Apple Rose. Quince Vanilla Bean. Blueberry Lavender. Blackberry Tarragon….Garden poetry?

It sure is—it’s also the line of local, organic, seasonal preserves from Jin’s Jams & Jellies out of Brooklyn, NY. Janelle “Jin” Galvez is the owner and chef behind these toothsome spreads. She is also the creator of Jin’s Journey Inc., a creative organization dedicated to empowering and educating the public about how to build an environmentally sustainable and healthy food system.

Jin has joined us this year to teach Oldways’ A Taste of African Heritage six-week cooking program in Brooklyn. A woman of many hats, she is a personal chef, urban farmer, certified health coach, and now the star of her own cooking show – “Cooking With Jin.”  We’re so very happy to be working with Jin and we can’t wait to try her spring season jams!

OLDWAYS:  Hello, Jin! Thank you so much for talking with us today and for bringing A Taste of African Heritage to Brooklyn audiences this year. Congratulations on your new cooking show! Can you tell us what Jin’s Journey is all about—when it started and where it’s taken you?
JIN:  Hello! Thank you so much for reaching out to me. I have enjoyed working with Oldways this year—it has been an absolute pleasure.

Jins Logo Sm.jpg

In a nutshell, Jin’s Journey focuses on educating people on eating locally, seasonally and affordably. I started Jin’s Journey back in late 2008, by just doing small dinner parties for friends and the idea to start a food blog. With time it evolved into what it is today: Private chef services, cooking classes, youth mentorship program, cooking show on Public Access and line of Jams & Jellies.

“Cooking with Jin” is just one of the things I speak with my clients about. My private and group lessons go more in depth based on my clients diets and food focus and I basically want to make sure they understand the ease and joy of cooking and wipe out that rumor that eating healthy is super expensive.

OLDWAYS:  You’re obviously very passionate about cooking in your work. Why is cooking so important? What does it mean to someone to be able to cook?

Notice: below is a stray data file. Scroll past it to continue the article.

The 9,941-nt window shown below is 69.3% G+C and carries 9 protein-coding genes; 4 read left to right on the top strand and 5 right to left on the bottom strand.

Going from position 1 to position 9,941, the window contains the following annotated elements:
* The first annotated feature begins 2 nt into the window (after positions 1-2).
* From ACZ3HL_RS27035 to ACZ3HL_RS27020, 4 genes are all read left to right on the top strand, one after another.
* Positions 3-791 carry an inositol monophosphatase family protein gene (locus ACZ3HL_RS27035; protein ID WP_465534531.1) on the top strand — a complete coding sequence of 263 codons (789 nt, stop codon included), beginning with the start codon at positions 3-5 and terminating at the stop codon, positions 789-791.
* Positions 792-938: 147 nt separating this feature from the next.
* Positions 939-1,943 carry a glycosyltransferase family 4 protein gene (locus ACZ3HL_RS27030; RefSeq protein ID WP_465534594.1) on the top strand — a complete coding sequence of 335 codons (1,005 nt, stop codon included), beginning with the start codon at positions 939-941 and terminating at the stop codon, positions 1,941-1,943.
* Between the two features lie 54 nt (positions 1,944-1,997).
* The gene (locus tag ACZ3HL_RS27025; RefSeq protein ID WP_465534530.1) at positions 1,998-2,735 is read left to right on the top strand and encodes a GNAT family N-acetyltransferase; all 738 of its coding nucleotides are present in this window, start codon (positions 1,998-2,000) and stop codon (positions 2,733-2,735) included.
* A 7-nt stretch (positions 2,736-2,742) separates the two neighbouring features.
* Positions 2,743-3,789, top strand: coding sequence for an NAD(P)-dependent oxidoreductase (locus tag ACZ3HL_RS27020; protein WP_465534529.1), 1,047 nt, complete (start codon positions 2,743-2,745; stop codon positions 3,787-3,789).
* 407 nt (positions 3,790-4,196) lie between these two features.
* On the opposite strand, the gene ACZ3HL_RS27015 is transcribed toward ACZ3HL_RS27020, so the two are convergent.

JIN:  Yes, I am definitely passionate about cooking! For me cooking is therapeutic: I don’t feel stressed, I always have fun, and it feels so natural to me. At home I love to cook and have people over to enjoy a great meal, and share stories. Every evening at home my husband and I can unwind and  talk about our day and relax with no distractions. In my classes I like to emphasize the importance of this quality family time and making it at the very least one meal a day, whether it is breakfast or dinner, a time for the entire family to sit together (not in separate rooms or separate times), and enjoy each others’ company and catch up on the trials and tribulations of the day, offer support and make it a safe space for both the parents and children to speak freely.

Working with youth over the years I have learned that this simple gesture and time together is something that is lacking and it creates this emotional detachment in the home. People don’t realize that just cooking a meal together and/or eating together as a family can have such a huge impact on communication in the household. I think first and foremost it is a great start to a healthier home base.

OLDWAYS:  We think so too! The “old ways” cherish cooking, food, and family together as a top priority. You teach people how to cook through classes, products, writing, and film. Who first taught you how to cook?
JIN:  I have been cooking since I was 9 years old. Growing up with a single mom I had to help around the house and cooking was one thing I had to do. I wasn’t whipping up anything gourmet back then, but I was certainly getting my foundation and understanding of basic cooking skills. I learned a lot from my mother and grandmother—to this day I still call on them for recipes and culinary questions. My mother and grandmother are Jamaican, so a lot of my foundation started in traditional Jamaican dishes, like: Ackee & Saltfish; Stew Peas & Rice: Escovitch Fish; Curry Goat; Black Cake – these are my favorite dishes but I have a whole library of recipes my mother and grandma taught me.